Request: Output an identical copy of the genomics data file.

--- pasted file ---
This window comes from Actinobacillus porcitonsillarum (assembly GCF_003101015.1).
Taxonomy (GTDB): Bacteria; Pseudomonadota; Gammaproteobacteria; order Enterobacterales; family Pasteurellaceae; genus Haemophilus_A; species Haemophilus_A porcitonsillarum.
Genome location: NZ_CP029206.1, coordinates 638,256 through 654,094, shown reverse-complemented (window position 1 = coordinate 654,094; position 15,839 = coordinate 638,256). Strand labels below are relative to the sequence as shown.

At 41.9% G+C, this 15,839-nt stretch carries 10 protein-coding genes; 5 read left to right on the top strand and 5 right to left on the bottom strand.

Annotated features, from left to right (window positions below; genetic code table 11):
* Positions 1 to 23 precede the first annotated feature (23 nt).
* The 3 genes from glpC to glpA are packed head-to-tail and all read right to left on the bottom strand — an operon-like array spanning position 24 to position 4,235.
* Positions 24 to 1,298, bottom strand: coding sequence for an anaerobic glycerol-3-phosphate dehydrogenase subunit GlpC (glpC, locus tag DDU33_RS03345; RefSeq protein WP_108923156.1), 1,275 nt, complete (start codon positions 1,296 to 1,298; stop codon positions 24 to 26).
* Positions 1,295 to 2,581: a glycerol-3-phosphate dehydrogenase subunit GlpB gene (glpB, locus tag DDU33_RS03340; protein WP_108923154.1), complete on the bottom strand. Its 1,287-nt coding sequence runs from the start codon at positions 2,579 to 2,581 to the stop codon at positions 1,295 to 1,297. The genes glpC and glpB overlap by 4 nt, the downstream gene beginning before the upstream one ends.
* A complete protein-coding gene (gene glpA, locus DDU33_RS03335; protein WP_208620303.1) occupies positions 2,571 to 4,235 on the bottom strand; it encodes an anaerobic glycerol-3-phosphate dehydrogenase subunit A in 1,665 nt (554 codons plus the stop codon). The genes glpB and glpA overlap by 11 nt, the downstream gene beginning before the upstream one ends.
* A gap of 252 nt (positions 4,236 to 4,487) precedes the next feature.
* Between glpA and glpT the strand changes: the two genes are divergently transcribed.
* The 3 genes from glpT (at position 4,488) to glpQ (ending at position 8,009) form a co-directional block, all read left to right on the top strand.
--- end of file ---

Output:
This window comes from Actinobacillus porcitonsillarum (assembly GCF_003101015.1).
Taxonomy (GTDB): Bacteria; Pseudomonadota; Gammaproteobacteria; order Enterobacterales; family Pasteurellaceae; genus Haemophilus_A; species Haemophilus_A porcitonsillarum.
Genome location: NZ_CP029206.1, coordinates 638,256 through 654,094, shown reverse-complemented (window position 1 = coordinate 654,094; position 15,839 = coordinate 638,256). Strand labels below are relative to the sequence as shown.

At 41.9% G+C, this 15,839-nt stretch carries 10 protein-coding genes; 5 read left to right on the top strand and 5 right to left on the bottom strand.

Annotated features, from left to right (window positions below; genetic code table 11):
* Positions 1 to 23 precede the first annotated feature (23 nt).
* The 3 genes from glpC to glpA are packed head-to-tail and all read right to left on the bottom strand — an operon-like array spanning position 24 to position 4,235.
* Positions 24 to 1,298, bottom strand: coding sequence for an anaerobic glycerol-3-phosphate dehydrogenase subunit GlpC (glpC, locus tag DDU33_RS03345; RefSeq protein WP_108923156.1), 1,275 nt, complete (start codon positions 1,296 to 1,298; stop codon positions 24 to 26).
* Positions 1,295 to 2,581: a glycerol-3-phosphate dehydrogenase subunit GlpB gene (glpB, locus tag DDU33_RS03340; protein WP_108923154.1), complete on the bottom strand. Its 1,287-nt coding sequence runs from the start codon at positions 2,579 to 2,581 to the stop codon at positions 1,295 to 1,297. The genes glpC and glpB overlap by 4 nt, the downstream gene beginning before the upstream one ends.
* A complete protein-coding gene (gene glpA, locus DDU33_RS03335; protein WP_208620303.1) occupies positions 2,571 to 4,235 on the bottom strand; it encodes an anaerobic glycerol-3-phosphate dehydrogenase subunit A in 1,665 nt (554 codons plus the stop codon). The genes glpB and glpA overlap by 11 nt, the downstream gene beginning before the upstream one ends.
* A gap of 252 nt (positions 4,236 to 4,487) precedes the next feature.
* Between glpA and glpT the strand changes: the two genes are divergently transcribed.
* The 3 genes from glpT (at position 4,488) to glpQ (ending at position 8,009) form a co-directional block, all read left to right on the top strand.